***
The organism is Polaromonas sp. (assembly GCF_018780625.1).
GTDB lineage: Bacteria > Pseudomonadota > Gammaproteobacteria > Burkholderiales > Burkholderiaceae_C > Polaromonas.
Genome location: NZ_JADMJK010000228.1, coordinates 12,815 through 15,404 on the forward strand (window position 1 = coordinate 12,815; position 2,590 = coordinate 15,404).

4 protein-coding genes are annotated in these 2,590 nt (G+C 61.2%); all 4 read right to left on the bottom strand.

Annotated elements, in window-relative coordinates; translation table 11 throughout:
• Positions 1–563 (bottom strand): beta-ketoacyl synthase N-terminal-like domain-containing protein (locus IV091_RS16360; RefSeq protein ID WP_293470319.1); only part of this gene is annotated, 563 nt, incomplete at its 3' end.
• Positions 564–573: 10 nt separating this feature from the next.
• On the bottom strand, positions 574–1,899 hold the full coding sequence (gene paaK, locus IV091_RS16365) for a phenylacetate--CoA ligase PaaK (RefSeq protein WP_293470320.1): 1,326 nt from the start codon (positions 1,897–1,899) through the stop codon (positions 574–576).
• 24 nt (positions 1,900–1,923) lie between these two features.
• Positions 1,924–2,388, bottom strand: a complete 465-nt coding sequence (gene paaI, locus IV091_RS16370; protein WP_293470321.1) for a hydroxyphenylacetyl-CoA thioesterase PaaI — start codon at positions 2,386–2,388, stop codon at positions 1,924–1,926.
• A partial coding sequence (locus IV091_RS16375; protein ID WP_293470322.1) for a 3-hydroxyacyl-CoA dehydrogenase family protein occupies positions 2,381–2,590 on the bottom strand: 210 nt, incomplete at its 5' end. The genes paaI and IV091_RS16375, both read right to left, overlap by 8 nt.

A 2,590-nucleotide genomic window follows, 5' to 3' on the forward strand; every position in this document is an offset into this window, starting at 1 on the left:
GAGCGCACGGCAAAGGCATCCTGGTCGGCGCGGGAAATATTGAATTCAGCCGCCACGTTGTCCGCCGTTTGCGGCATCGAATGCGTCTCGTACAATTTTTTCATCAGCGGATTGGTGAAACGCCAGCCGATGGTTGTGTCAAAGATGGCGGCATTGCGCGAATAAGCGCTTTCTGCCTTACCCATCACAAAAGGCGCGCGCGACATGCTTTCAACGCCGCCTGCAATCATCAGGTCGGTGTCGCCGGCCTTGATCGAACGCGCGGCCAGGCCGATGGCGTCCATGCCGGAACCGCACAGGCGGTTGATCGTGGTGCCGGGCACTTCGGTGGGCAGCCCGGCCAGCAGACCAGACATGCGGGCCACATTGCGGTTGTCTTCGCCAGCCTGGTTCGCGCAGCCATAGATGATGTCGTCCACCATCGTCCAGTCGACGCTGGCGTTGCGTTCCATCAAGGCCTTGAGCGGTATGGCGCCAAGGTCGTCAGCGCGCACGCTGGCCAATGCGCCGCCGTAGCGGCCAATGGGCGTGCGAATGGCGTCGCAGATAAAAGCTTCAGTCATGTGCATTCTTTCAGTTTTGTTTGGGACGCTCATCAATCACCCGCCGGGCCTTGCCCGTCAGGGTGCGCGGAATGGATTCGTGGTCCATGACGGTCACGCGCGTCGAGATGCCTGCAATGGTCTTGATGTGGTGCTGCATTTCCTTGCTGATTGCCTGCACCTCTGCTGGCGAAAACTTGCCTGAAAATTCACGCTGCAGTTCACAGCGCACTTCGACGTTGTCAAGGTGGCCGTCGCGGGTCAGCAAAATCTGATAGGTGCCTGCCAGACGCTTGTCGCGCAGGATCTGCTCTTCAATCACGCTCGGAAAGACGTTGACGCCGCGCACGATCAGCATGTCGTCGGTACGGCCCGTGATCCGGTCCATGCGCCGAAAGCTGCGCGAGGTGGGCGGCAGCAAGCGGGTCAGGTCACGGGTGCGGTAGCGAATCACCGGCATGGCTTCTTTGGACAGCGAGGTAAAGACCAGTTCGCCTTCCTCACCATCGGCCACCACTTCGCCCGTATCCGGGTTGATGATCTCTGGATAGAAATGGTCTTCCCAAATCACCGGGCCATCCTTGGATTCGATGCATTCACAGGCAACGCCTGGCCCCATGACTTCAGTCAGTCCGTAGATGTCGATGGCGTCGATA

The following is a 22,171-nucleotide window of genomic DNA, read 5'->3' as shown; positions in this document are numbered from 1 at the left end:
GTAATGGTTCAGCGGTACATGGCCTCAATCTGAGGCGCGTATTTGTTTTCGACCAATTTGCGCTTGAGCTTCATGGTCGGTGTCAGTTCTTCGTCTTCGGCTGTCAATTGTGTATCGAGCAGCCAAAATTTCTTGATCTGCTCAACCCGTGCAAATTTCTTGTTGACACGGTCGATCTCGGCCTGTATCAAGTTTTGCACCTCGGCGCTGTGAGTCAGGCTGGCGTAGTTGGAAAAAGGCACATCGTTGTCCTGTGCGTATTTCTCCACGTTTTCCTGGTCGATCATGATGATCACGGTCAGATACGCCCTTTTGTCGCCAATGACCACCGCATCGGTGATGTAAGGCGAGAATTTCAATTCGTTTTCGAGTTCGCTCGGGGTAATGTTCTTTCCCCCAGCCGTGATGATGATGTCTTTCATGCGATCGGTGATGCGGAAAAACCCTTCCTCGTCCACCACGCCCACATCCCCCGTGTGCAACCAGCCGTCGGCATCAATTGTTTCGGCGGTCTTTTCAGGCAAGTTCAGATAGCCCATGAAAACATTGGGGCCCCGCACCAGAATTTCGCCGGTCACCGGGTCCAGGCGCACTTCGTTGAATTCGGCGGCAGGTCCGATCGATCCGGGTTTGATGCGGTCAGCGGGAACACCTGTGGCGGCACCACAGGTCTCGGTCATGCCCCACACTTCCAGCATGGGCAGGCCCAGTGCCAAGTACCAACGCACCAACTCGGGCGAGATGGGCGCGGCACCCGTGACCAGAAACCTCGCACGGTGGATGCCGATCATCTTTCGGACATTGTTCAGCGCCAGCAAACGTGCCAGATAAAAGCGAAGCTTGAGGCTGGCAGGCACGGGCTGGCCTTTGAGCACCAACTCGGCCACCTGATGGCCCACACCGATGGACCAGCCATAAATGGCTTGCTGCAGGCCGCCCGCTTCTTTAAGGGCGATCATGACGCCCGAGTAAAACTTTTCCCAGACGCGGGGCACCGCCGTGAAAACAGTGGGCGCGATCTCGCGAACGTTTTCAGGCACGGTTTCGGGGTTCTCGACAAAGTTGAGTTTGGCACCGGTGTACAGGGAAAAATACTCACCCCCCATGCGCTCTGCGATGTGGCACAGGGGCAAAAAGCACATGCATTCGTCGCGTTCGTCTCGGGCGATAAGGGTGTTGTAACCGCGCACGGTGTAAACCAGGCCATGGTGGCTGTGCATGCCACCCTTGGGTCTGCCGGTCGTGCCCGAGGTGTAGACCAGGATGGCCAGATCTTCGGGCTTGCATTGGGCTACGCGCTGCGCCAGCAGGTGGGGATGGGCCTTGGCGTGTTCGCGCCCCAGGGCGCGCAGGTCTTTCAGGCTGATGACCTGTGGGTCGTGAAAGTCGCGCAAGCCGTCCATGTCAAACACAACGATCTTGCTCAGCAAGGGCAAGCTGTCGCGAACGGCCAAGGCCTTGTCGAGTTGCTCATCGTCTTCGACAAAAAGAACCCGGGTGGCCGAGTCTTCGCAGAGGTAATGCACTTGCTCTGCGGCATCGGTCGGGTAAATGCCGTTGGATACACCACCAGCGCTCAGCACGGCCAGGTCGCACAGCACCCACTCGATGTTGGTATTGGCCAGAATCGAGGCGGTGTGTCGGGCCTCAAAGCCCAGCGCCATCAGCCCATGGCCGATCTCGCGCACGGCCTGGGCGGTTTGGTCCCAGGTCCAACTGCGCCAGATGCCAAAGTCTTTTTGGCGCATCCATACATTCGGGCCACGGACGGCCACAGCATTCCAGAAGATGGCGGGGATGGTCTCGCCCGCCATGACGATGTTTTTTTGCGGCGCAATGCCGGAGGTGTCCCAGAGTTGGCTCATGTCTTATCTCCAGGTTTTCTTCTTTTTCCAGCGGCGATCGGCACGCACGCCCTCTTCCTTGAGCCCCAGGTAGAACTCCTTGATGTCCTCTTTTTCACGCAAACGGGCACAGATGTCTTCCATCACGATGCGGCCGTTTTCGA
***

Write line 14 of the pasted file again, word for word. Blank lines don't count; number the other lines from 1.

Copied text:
The following is a 22,171-nucleotide window of genomic DNA, read 5'->3' as shown; positions in this document are numbered from 1 at the left end: